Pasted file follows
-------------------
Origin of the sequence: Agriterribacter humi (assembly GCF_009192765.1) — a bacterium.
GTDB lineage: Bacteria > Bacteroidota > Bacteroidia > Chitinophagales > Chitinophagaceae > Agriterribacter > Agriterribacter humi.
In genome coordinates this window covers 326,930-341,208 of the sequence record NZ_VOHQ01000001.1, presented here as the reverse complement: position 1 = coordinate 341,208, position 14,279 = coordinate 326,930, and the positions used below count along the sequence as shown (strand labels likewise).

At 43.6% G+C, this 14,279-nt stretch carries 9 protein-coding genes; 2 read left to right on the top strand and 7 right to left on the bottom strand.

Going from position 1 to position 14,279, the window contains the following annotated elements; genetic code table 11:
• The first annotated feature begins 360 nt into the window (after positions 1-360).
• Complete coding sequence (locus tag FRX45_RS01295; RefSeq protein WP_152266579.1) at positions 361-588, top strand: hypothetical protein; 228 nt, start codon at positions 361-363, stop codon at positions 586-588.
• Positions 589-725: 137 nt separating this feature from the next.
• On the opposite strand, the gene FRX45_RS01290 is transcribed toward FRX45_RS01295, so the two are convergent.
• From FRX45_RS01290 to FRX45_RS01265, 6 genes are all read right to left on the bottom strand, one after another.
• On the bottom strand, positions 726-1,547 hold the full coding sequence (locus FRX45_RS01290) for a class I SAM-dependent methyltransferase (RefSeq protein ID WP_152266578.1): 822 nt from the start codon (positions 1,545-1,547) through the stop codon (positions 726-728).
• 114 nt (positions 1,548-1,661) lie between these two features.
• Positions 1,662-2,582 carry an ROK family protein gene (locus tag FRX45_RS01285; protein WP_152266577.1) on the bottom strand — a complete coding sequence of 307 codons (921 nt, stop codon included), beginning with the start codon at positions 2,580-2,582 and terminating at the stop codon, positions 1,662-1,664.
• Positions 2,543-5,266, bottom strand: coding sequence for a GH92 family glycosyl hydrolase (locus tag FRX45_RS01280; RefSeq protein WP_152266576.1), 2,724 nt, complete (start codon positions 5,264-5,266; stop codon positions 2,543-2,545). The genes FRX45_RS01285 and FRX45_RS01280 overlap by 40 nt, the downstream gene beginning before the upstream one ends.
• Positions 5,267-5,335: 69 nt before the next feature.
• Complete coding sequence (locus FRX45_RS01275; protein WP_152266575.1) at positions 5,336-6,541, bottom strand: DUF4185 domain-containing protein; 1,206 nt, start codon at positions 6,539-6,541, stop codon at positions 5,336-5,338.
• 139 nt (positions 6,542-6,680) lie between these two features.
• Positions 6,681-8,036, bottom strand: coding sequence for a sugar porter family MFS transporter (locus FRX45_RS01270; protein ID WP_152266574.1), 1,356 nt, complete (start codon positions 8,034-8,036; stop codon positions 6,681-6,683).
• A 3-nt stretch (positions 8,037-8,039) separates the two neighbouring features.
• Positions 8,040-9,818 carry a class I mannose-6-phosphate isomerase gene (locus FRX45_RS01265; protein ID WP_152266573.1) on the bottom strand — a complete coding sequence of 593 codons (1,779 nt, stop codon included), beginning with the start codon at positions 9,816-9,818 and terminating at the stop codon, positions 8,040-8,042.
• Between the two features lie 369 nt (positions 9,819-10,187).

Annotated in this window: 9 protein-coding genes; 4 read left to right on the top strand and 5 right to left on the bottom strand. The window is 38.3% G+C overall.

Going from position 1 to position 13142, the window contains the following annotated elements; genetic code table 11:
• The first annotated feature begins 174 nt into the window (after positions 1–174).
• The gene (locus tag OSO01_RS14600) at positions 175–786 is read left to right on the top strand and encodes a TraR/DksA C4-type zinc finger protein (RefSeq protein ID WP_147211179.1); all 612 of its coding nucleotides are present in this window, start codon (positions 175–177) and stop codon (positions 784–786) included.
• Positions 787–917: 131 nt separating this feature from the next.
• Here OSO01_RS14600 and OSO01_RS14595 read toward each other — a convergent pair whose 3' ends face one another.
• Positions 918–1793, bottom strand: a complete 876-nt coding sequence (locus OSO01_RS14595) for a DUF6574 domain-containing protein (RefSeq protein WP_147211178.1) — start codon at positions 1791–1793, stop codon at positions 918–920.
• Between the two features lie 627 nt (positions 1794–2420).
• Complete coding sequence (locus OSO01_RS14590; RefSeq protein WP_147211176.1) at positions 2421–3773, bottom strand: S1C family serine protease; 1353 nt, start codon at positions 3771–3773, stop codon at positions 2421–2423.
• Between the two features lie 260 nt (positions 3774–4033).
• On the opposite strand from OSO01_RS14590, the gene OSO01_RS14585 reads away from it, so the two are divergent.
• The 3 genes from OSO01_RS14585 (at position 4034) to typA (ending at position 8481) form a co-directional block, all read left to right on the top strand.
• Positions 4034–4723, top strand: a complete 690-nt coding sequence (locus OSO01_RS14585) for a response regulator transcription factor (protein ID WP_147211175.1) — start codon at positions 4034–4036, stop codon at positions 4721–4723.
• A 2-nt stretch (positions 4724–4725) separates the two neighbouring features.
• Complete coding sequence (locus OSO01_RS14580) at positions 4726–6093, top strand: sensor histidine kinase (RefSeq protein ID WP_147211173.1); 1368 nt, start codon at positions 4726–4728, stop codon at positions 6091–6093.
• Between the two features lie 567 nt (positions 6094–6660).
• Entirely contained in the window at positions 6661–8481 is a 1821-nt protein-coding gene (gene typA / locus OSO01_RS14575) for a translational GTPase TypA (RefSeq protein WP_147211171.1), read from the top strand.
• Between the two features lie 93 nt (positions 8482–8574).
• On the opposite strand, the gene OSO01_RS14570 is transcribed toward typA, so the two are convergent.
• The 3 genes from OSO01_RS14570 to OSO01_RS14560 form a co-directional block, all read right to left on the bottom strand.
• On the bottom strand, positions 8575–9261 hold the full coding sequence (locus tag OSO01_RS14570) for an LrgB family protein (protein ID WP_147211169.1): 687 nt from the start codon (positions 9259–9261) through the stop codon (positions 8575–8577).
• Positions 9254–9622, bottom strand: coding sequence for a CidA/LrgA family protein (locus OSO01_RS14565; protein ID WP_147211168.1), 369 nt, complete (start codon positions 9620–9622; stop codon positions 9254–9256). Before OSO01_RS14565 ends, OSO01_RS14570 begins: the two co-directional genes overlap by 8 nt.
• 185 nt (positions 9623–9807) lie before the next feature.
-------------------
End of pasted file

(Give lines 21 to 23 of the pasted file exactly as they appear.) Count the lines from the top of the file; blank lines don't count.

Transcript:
• Between the two features lie 369 nt (positions 9,819-10,187).

Annotated in this window: 9 protein-coding genes; 4 read left to right on the top strand and 5 right to left on the bottom strand. The window is 38.3% G+C overall.

Going from position 1 to position 13142, the window contains the following annotated elements; genetic code table 11: